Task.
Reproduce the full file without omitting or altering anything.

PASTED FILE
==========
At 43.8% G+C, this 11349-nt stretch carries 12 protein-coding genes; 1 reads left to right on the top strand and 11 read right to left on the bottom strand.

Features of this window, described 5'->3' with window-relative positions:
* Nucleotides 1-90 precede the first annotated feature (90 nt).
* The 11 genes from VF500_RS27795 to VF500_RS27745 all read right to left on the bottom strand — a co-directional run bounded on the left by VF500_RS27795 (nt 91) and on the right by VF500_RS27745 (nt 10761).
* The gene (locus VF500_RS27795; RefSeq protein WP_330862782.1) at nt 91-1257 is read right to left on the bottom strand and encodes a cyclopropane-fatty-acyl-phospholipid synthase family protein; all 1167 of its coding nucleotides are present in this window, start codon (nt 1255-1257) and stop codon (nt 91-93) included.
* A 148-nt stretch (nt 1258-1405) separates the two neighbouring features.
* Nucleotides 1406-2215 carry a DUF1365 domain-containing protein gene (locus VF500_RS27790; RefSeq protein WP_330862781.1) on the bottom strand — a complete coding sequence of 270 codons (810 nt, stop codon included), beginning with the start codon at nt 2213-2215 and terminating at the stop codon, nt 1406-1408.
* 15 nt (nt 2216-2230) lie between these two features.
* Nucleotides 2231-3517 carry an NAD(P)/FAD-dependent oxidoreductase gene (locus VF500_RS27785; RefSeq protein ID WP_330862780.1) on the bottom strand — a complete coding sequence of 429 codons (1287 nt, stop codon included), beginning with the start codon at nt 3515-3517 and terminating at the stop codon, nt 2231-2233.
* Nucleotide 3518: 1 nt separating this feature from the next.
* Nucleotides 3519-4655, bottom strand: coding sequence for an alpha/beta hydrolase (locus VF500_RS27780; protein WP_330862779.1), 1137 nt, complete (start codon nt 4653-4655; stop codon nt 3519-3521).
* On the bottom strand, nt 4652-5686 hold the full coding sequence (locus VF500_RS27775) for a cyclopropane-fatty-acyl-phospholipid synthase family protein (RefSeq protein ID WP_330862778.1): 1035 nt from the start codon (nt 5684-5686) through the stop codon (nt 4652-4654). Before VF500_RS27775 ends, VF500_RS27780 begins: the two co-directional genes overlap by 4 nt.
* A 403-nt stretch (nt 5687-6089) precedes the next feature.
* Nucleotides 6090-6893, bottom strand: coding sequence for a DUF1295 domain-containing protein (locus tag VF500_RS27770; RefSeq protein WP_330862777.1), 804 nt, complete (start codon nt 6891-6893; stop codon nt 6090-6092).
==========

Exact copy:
At 43.8% G+C, this 11349-nt stretch carries 12 protein-coding genes; 1 reads left to right on the top strand and 11 read right to left on the bottom strand.

Features of this window, described 5'->3' with window-relative positions:
* Nucleotides 1-90 precede the first annotated feature (90 nt).
* The 11 genes from VF500_RS27795 to VF500_RS27745 all read right to left on the bottom strand — a co-directional run bounded on the left by VF500_RS27795 (nt 91) and on the right by VF500_RS27745 (nt 10761).
* The gene (locus VF500_RS27795; RefSeq protein WP_330862782.1) at nt 91-1257 is read right to left on the bottom strand and encodes a cyclopropane-fatty-acyl-phospholipid synthase family protein; all 1167 of its coding nucleotides are present in this window, start codon (nt 1255-1257) and stop codon (nt 91-93) included.
* A 148-nt stretch (nt 1258-1405) separates the two neighbouring features.
* Nucleotides 1406-2215 carry a DUF1365 domain-containing protein gene (locus VF500_RS27790; RefSeq protein WP_330862781.1) on the bottom strand — a complete coding sequence of 270 codons (810 nt, stop codon included), beginning with the start codon at nt 2213-2215 and terminating at the stop codon, nt 1406-1408.
* 15 nt (nt 2216-2230) lie between these two features.
* Nucleotides 2231-3517 carry an NAD(P)/FAD-dependent oxidoreductase gene (locus VF500_RS27785; RefSeq protein ID WP_330862780.1) on the bottom strand — a complete coding sequence of 429 codons (1287 nt, stop codon included), beginning with the start codon at nt 3515-3517 and terminating at the stop codon, nt 2231-2233.
* Nucleotide 3518: 1 nt separating this feature from the next.
* Nucleotides 3519-4655, bottom strand: coding sequence for an alpha/beta hydrolase (locus VF500_RS27780; protein WP_330862779.1), 1137 nt, complete (start codon nt 4653-4655; stop codon nt 3519-3521).
* On the bottom strand, nt 4652-5686 hold the full coding sequence (locus VF500_RS27775) for a cyclopropane-fatty-acyl-phospholipid synthase family protein (RefSeq protein ID WP_330862778.1): 1035 nt from the start codon (nt 5684-5686) through the stop codon (nt 4652-4654). Before VF500_RS27775 ends, VF500_RS27780 begins: the two co-directional genes overlap by 4 nt.
* A 403-nt stretch (nt 5687-6089) precedes the next feature.
* Nucleotides 6090-6893, bottom strand: coding sequence for a DUF1295 domain-containing protein (locus tag VF500_RS27770; RefSeq protein WP_330862777.1), 804 nt, complete (start codon nt 6891-6893; stop codon nt 6090-6092).